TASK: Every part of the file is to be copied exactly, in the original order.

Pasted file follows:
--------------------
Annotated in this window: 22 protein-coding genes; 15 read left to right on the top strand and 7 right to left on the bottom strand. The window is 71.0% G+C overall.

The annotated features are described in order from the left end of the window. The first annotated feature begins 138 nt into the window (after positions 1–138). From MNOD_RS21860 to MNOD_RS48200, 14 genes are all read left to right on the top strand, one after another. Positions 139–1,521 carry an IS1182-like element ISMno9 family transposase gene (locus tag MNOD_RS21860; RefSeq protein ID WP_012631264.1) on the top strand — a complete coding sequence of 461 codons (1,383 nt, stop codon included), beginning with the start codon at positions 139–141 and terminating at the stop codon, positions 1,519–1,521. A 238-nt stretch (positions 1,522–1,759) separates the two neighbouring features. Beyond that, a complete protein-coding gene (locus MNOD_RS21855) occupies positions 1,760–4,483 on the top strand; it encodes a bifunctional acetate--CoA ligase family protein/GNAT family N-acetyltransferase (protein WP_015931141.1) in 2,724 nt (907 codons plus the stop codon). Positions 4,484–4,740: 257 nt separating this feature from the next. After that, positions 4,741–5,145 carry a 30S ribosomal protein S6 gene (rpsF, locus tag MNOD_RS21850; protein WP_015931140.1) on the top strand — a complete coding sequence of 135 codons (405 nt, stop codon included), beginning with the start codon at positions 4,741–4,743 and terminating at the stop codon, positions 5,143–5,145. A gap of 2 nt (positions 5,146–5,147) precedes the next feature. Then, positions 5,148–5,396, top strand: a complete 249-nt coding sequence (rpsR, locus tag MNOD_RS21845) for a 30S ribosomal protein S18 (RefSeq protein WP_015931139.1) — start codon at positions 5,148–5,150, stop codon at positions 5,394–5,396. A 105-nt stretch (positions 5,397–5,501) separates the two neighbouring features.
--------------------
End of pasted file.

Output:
Annotated in this window: 22 protein-coding genes; 15 read left to right on the top strand and 7 right to left on the bottom strand. The window is 71.0% G+C overall.

The annotated features are described in order from the left end of the window. The first annotated feature begins 138 nt into the window (after positions 1–138). From MNOD_RS21860 to MNOD_RS48200, 14 genes are all read left to right on the top strand, one after another. Positions 139–1,521 carry an IS1182-like element ISMno9 family transposase gene (locus tag MNOD_RS21860; RefSeq protein ID WP_012631264.1) on the top strand — a complete coding sequence of 461 codons (1,383 nt, stop codon included), beginning with the start codon at positions 139–141 and terminating at the stop codon, positions 1,519–1,521. A 238-nt stretch (positions 1,522–1,759) separates the two neighbouring features. Beyond that, a complete protein-coding gene (locus MNOD_RS21855) occupies positions 1,760–4,483 on the top strand; it encodes a bifunctional acetate--CoA ligase family protein/GNAT family N-acetyltransferase (protein WP_015931141.1) in 2,724 nt (907 codons plus the stop codon). Positions 4,484–4,740: 257 nt separating this feature from the next. After that, positions 4,741–5,145 carry a 30S ribosomal protein S6 gene (rpsF, locus tag MNOD_RS21850; protein WP_015931140.1) on the top strand — a complete coding sequence of 135 codons (405 nt, stop codon included), beginning with the start codon at positions 4,741–4,743 and terminating at the stop codon, positions 5,143–5,145. A gap of 2 nt (positions 5,146–5,147) precedes the next feature. Then, positions 5,148–5,396, top strand: a complete 249-nt coding sequence (rpsR, locus tag MNOD_RS21845) for a 30S ribosomal protein S18 (RefSeq protein WP_015931139.1) — start codon at positions 5,148–5,150, stop codon at positions 5,394–5,396. A 105-nt stretch (positions 5,397–5,501) separates the two neighbouring features.